In 1984, the Supreme Court broke up the NCAA’s monopoly on football television deals, paving the way for millions of dollars to flow into conference-specific broadcast contracts. While it was heralded as a win for the free market, Justice Byron White raised concerns that the very fabric of the NCAA could be “threatened by unbridled competition in the economic sphere.”
Almost four decades later, his fears have become a reality.
The Power 5 cannibalized itself in 2023 as the richest conferences ripped the Pac-12 apart, fueled by an unrelenting pursuit of TV revenue disguised as an interest in stability and athlete welfare.
The 108-year-old conference, which disintegrated in early August, played its last football championship in December.
Earlier this month, Oregon State and Washington State were granted control of the conference’s board—and its future. Between their agreements with conferences for next season and their recent settlement, they’re in control of their destiny.
But the Pac-12 as we know it, even if it continues to exist, will never be the same.
A Year of Empty Promises
The first domino fell in the summer of 2022, when USC and UCLA announced they would move to the Big Ten in 2024. The Pac-12, led by George Kliavkoff, then dove into negotiations for a new rights deal that would be lucrative enough to keep the rest of the conference intact.
At the time, Kliavkoff felt he was in an “enviable” position because the Pac-12 was supposed to be next in line for TV rights. But the Big 12 swooped in and inked an extension with Fox and ESPN earlier than expected, leaving the Pac-12 as the only Power conference without a media deal past 2024. The economy crumbled shortly afterward.
Making matters worse, college football’s new super-conferences, the SEC and Big Ten, gobbled up more of ESPN’s and Fox’s valuable television inventory and dollars. CBS and Warner Bros. Discovery reportedly left the negotiating table with the Pac-12 completely by mid-February.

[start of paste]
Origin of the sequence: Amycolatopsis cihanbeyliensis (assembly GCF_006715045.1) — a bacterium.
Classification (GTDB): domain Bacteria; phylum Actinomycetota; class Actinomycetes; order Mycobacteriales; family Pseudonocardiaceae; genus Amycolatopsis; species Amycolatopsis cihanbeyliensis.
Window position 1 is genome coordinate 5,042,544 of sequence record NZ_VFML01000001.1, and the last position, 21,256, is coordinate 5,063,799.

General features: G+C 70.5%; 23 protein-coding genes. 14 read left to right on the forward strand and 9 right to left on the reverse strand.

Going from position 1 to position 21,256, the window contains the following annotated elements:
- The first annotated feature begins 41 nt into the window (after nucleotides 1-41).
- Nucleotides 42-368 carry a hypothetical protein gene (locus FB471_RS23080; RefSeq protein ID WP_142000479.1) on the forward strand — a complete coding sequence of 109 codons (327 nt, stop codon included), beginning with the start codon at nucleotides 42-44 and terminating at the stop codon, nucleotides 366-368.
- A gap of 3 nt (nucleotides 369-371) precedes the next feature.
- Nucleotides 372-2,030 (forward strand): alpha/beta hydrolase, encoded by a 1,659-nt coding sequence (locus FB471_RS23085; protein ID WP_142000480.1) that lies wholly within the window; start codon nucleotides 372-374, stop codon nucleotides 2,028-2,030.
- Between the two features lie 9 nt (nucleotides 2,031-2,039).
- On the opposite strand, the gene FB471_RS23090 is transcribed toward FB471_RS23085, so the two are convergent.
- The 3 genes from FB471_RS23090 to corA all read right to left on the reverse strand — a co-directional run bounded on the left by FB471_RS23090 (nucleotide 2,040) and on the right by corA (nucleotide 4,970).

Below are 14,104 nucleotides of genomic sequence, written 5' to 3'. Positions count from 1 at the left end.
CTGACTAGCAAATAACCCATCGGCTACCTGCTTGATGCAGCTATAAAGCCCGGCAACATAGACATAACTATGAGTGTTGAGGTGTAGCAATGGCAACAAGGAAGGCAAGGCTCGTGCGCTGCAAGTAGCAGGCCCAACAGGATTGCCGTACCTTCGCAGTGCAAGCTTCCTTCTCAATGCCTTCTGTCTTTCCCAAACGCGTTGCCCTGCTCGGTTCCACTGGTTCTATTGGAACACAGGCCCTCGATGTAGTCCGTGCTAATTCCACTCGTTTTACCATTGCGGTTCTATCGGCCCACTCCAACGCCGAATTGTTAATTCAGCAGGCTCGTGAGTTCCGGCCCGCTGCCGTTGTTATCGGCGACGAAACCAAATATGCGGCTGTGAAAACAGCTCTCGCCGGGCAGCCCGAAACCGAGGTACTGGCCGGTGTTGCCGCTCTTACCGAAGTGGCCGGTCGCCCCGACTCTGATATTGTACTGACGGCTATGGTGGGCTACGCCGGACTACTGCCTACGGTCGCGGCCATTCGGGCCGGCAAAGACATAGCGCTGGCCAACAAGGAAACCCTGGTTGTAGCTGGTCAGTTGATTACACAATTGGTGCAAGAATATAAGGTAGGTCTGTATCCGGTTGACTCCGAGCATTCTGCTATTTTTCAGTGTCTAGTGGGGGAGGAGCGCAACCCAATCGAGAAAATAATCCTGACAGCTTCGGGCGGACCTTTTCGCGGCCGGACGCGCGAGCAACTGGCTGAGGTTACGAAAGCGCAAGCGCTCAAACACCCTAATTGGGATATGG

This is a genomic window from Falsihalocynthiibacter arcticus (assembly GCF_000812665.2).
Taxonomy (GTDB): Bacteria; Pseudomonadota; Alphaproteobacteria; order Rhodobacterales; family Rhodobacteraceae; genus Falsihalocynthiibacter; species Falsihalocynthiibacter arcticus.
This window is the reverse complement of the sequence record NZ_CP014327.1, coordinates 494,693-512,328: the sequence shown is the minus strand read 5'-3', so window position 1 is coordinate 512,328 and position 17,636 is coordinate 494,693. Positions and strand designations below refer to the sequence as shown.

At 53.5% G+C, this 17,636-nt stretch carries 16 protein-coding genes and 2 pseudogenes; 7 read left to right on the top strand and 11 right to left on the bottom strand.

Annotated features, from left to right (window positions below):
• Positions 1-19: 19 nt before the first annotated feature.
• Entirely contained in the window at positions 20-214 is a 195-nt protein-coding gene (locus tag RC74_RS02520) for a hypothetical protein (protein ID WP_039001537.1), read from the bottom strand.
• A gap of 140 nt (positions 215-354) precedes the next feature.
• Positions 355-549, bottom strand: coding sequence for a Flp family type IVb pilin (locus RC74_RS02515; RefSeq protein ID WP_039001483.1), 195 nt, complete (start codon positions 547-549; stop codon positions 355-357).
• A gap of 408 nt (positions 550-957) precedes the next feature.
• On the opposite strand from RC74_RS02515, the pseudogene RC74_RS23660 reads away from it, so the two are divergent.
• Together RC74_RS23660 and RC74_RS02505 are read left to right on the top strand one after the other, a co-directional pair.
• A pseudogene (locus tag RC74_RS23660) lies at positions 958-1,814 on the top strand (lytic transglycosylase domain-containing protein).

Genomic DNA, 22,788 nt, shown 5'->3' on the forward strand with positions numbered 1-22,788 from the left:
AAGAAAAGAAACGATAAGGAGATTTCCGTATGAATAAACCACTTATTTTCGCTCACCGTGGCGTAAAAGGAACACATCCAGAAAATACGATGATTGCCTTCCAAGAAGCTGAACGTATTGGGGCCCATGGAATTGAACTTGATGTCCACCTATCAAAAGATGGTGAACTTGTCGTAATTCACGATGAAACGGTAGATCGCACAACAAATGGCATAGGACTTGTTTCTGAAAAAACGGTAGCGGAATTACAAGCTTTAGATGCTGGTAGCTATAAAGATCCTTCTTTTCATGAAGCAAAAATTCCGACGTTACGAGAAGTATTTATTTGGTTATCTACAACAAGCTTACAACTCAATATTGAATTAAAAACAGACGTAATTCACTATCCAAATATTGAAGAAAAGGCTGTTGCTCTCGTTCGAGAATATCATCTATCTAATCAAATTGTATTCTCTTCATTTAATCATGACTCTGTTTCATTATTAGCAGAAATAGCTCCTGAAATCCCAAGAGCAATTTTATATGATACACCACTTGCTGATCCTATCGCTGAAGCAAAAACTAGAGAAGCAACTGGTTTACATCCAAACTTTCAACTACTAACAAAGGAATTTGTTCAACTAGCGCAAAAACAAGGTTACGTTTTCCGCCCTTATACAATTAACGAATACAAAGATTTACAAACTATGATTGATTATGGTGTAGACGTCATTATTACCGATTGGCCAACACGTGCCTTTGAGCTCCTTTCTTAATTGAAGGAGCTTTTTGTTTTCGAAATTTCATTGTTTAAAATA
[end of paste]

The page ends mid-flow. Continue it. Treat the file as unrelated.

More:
Throughout this spring and early summer, Pac-12 school administrators made comments to various media outlets hinting that a broadcast rights deal could be near. In mid-July, the Pac-12 schools put out a statement saying they had had “positive” discussions and were looking forward to “consummating” a deal soon. In July, it was rumored that Kliavkoff would present a deal on Pac-12 Football Media Day—but that didn’t happen.
There had been a deal. It was just never signed.
A Failed Negotiation
By the end of July, Colorado had grown tired of waiting: The Buffaloes announced they would depart the conference in 2024 to rejoin the Big 12. Colorado’s once and future home put it succinctly: “They’re back.”
At the time, a source told Front Office Sports that the Pac-12 was “in never-never land.”
It all came down to one final meeting on Aug. 5, when Pac-12 schools were supposed to consummate a deal with Apple for little more than $20 million in guaranteed annual revenue per school. All other revenues would depend on the schools’ ability to sell Apple TV+ subscriptions. The deal was much smaller than those for even the lower end of the Power conferences, which paid member teams in the low-to-mid $30 million range.
The two sides failed to agree, and the Pac-12 started imploding that evening:
- Oregon and Washington announced their intentions to move to the Big Ten; Fox had agreed to bankroll the move, paying between $30 million and $40 million of its media deal to the schools, FOS reported.
- Two hours later, Arizona, Arizona State, and Utah announced they were leaving for the Big 12.
- On Sept. 1, Stanford and Cal announced they would join the ACC.
By 2024, Oregon State and Washington State will be the only schools left.
Fighting for Survival
After the Pac-12’s collapse, OSU and WSU went to court to determine their next steps.
In September, the schools sued the Pac-12 over control of the conference’s board. They wanted to keep the millions in conference assets and intellectual property, as well as to stop the 10 departing members from dissolving the conference and taking the spoils for themselves.
The schools had conversations with the Mountain West, which was contemplating a reverse-merger, FOS reported, though that hasn’t come to fruition. The two schools have since announced a football scheduling partnership with the Mountain West for the 2024-25 season. To participate, they’ll pay the Group of 5 conference a total of $14 million.
After three months of litigation, OSU and WSU finally won control of the Pac-12 in mid-December. The decision forced the 10 departing schools to settle, though many specific details have not been ironed out, the departing schools said in a statement.
But regardless, the FBS football landscape will never be the same. The Power conferences have officially begun their consolidation—a phenomenon long predicted by experts—in the pursuit of media rights dollars now only awarded to the top matchups.
Power 5 administrators spent the entire year wringing their hands about the ever-changing nature of college sports, but their own decisions caused the implosion of their structure.